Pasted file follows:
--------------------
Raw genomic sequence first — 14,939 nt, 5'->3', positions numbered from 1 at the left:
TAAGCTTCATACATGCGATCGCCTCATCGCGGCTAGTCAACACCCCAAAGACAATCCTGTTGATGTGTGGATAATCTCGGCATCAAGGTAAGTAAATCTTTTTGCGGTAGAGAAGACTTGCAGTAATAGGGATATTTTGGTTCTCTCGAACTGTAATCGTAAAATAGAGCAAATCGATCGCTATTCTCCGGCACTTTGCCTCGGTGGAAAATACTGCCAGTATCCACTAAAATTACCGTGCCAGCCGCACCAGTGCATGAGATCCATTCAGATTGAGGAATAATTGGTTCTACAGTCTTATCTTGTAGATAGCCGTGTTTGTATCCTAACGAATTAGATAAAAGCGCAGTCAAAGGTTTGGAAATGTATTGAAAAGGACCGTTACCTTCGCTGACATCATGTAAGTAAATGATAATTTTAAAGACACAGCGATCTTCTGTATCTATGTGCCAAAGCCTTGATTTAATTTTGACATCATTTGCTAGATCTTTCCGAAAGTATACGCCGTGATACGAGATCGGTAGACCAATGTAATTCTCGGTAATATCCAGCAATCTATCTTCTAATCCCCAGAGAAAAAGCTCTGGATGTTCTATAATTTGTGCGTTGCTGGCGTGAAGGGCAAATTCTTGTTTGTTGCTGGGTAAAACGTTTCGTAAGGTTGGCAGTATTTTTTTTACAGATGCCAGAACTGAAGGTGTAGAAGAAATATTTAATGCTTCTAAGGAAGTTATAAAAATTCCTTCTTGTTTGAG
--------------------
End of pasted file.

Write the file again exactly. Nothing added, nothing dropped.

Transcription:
Raw genomic sequence first — 14,939 nt, 5'->3', positions numbered from 1 at the left:
TAAGCTTCATACATGCGATCGCCTCATCGCGGCTAGTCAACACCCCAAAGACAATCCTGTTGATGTGTGGATAATCTCGGCATCAAGGTAAGTAAATCTTTTTGCGGTAGAGAAGACTTGCAGTAATAGGGATATTTTGGTTCTCTCGAACTGTAATCGTAAAATAGAGCAAATCGATCGCTATTCTCCGGCACTTTGCCTCGGTGGAAAATACTGCCAGTATCCACTAAAATTACCGTGCCAGCCGCACCAGTGCATGAGATCCATTCAGATTGAGGAATAATTGGTTCTACAGTCTTATCTTGTAGATAGCCGTGTTTGTATCCTAACGAATTAGATAAAAGCGCAGTCAAAGGTTTGGAAATGTATTGAAAAGGACCGTTACCTTCGCTGACATCATGTAAGTAAATGATAATTTTAAAGACACAGCGATCTTCTGTATCTATGTGCCAAAGCCTTGATTTAATTTTGACATCATTTGCTAGATCTTTCCGAAAGTATACGCCGTGATACGAGATCGGTAGACCAATGTAATTCTCGGTAATATCCAGCAATCTATCTTCTAATCCCCAGAGAAAAAGCTCTGGATGTTCTATAATTTGTGCGTTGCTGGCGTGAAGGGCAAATTCTTGTTTGTTGCTGGGTAAAACGTTTCGTAAGGTTGGCAGTATTTTTTTTACAGATGCCAGAACTGAAGGTGTAGAAGAAATATTTAATGCTTCTAAGGAAGTTATAAAAATTCCTTCTTGTTTGAG